This June marks the 70th anniversary of Operation Overlord.

Southwest and Central Virginia will forever be connected to D-Day because of the so-called Bedford Boys of the 29th Infantry Division.

Bedford lost the most men per-capita of any town in America that day.

On this 70th anniversary, one of the men who helped save some fellow soldiers will get an international award.

Don Englar remembers June 6, 1944 vividly.  He says up until a few years ago, he never wanted to talk about it.

"It was noise. The noise was unbelievable, you had big guns firing behind you, you had Germans firing at you," Englar said.

Ten years ago, he was ready to talk about it.  "I had never even told my wife anything," he said.  D-Day was the day before Don Egnlar's 18th birthday.

He says he "grew up in a hurry," that day.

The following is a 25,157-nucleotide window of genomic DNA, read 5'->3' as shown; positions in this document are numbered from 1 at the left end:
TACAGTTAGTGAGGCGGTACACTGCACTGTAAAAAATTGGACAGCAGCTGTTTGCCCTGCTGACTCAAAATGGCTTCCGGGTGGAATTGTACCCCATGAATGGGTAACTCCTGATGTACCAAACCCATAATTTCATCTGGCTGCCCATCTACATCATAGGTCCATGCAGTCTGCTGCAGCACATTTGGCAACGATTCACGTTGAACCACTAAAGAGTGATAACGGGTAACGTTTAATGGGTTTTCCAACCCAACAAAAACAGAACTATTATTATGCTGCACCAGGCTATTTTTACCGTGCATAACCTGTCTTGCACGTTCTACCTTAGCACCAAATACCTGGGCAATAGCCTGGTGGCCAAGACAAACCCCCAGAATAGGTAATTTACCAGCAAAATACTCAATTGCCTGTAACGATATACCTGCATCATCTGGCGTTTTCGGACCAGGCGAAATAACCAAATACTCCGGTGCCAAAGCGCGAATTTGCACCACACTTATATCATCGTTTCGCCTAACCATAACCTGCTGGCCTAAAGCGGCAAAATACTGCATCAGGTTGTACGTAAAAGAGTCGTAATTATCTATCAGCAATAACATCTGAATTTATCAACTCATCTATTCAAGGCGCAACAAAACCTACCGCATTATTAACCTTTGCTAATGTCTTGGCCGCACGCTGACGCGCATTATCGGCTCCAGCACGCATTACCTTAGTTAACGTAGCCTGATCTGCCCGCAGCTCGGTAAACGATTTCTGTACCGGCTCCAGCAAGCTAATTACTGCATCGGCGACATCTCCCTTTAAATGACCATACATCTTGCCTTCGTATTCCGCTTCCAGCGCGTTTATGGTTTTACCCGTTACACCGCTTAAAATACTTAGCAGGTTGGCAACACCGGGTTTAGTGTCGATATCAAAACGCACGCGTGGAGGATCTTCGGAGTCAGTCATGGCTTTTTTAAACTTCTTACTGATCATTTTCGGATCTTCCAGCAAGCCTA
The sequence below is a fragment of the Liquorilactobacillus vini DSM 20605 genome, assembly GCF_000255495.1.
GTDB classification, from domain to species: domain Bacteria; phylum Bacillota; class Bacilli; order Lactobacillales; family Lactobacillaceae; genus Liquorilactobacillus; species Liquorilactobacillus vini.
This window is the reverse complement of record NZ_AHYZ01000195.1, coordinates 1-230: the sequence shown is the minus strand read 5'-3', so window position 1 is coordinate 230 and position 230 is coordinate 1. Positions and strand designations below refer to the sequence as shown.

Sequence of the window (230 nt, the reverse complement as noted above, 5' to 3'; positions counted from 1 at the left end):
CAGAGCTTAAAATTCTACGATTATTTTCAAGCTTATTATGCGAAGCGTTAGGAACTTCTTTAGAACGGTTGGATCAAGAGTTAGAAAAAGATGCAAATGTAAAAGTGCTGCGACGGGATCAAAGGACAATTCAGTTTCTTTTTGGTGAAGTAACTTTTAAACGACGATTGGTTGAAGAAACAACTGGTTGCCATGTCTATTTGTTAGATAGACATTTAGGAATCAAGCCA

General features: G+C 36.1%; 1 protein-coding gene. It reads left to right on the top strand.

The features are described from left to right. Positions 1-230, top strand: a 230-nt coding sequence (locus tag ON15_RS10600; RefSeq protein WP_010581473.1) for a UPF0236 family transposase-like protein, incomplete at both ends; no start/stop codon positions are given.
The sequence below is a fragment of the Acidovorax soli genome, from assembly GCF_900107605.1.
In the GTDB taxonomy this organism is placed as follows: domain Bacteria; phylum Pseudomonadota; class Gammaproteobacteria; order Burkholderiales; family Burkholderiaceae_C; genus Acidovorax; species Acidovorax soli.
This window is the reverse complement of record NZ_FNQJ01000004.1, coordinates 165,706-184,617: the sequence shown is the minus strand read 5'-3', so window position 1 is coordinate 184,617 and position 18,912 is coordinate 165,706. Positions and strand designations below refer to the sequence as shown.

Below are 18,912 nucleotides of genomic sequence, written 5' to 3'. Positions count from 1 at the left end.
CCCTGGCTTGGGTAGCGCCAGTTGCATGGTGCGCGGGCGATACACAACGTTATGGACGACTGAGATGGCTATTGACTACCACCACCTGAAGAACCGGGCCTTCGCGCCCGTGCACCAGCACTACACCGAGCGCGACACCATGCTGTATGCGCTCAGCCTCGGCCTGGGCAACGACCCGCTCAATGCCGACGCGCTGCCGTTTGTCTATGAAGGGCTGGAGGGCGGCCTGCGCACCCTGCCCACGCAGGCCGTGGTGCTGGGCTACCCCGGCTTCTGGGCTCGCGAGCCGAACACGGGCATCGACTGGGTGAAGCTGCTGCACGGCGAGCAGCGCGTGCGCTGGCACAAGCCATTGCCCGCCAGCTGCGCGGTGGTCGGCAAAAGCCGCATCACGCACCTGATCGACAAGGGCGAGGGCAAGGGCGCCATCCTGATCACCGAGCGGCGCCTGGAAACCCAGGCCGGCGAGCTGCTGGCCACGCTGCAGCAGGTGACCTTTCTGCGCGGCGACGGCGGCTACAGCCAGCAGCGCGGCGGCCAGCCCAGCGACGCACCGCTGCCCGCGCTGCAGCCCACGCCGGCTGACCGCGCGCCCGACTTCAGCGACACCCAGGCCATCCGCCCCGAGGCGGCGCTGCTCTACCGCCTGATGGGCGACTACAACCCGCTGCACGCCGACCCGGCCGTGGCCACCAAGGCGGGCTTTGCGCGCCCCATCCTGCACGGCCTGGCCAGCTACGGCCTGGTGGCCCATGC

Almost 70 years later, he speaks of his act of heroism with incredible humility.

"I guess that's what it was, I took them back and saved their lives and, uh, I didn't think much of it at the time except, I had to get them back," he said.

He had to get them back.  He wasn't driven by much else.  Under heavy fire, dodging land mines with every step, Englar carried the wounded from the beach to the boat; five separate times.

"The beach was a mess. It was a lot of wrecked boats and the beach was covered with, you couldn't walk acrorss the beach because of bodies, and pieces of bodies," he said.

It was a story he didn't want to tell until around 10 years ago. He does now, thanks in part to these men and these meetings.

The 29th infantry, the same one the Bedford Boys belong to is still going strong. Don Englar is a regular participant in their monthly meetings.

Every first Wednesday of every month except December the 29th infantry, their families and other members meet, talk, remember at the Roanoker Restaurant.

Now it's up to us to make sure we say thanks to them.

"The younger generation, what we did was for them and for this country," Don Englar said.

You can never say thanks enough.